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Friday, April 19
The Indiana Daily Student


Scientists defend tsunami warnings after nonevents

Experts worry about effects of false alarms

Oceanographers issued a bulletin telling Hawaii and other Pacific islands a killer wave was coming with terrifying force and that “urgent action should be taken to protect lives and property.”

But the tidal surge predicted after Chile’s earthquake for areas far from the epicenter never materialized.

By Sunday, authorities had lifted the warning after waves half the predicted size tickled Hawaii’s shores.

Scientists acknowledged they overstated the threat but defended their actions, saying they took the proper steps and learned the lessons of the 2004 Indonesian tsunami that killed thousands of people who didn’t get enough warning.

“Failure to warn is not an option for us,” said Dai Lin Wang, an oceanographer at the Pacific Tsunami Warning Center. “We cannot have a situation that we thought was no problem and then it’s devastating.”

Hundreds of thousands fled Saturday after scientists warned 53 nations and territories that a tsunami had been generated by the massive Chilean quake.

In the largest-scale evacuation in Hawaii in years, emergency sirens blared throughout the day, the Navy moved ships out of Pearl Harbor, and residents hoarded gasoline, food and water in anticipation of a major disaster.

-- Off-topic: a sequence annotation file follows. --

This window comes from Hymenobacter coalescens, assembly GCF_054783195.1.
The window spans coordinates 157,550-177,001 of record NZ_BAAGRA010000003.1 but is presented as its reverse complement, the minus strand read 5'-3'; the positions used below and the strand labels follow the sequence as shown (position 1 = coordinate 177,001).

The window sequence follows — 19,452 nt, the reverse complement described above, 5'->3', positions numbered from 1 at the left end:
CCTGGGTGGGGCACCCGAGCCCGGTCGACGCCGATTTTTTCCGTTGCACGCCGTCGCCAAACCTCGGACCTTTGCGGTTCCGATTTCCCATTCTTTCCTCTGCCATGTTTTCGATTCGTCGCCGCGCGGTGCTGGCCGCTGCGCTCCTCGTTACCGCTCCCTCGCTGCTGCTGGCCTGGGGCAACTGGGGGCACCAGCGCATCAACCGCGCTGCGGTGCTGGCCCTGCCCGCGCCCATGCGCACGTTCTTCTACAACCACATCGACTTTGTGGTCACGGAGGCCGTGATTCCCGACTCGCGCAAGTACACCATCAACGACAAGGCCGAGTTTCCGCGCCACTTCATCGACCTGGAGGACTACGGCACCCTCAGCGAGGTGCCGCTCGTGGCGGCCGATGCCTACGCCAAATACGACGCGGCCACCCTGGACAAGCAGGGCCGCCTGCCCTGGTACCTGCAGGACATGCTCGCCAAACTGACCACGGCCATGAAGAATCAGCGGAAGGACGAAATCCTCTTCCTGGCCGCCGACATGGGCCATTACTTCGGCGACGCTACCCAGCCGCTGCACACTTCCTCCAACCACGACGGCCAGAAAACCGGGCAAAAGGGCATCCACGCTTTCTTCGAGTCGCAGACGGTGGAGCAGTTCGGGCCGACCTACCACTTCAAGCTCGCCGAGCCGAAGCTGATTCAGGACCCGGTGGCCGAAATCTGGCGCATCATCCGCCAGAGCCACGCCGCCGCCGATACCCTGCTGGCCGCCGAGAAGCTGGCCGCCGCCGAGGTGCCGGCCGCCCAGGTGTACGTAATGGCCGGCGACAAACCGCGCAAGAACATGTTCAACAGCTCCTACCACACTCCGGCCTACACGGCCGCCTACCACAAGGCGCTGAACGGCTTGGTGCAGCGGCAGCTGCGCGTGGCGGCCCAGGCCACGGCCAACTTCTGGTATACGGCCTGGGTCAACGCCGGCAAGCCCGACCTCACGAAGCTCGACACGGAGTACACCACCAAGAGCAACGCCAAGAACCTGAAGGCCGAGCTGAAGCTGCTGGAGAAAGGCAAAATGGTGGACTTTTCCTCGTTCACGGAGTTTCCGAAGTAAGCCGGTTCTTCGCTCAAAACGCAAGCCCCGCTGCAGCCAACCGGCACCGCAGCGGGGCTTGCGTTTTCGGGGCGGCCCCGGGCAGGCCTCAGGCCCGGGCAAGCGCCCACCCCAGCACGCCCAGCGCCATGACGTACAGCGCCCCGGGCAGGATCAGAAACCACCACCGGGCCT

Predictions of wave height in some areas were off by as much as 50 percent.
In Japan, where authorities ordered 400,000 people from coastal communities, the biggest wave was a 4-foot surge that hit Hokkaido.

Scientists worried the false alarm could lead to complacency among coastal residents — a disastrous possibility in the earthquake-prone Pacific Rim.

Another Chilean quake in 1960 created a tsunami that killed about 140 people in Japan, and devastated downtown Hilo.

Despite some of the panic, Hawaiian public officials called the evacuation “perfect” and said it was a good test case that proved the system worked.

The state had a long time to prepare: Hawaii is nearly 7,000 miles from where the quake hit, and the tsunami took 15 hours to arrive.

Predicting tsunamis is difficult, given the ocean’s vast size and volatile forces at work miles below the surface.

Scientists use an earthquake’s magnitude and location as the basis for their predictions and then refine it constantly with data from more than 30 deep-water sensors stationed across the Pacific as the shock wave sweeps across the ocean floor.

The sensors, located at 15,000 to 20,000 feet beneath the surface, measure the weight of the water and beam it to buoys floating on the surface. Scientists then use the data to calculate the tsunami’s wave height in the open ocean as it progresses toward shallower waters.

Because complete data doesn’t exist for every coastal area, scientists must play it safe in their wave predictions, Wang said.

Residents and tourists in Hawaii said they weren’t bothered by the evacuation and supported the scientists’ actions.

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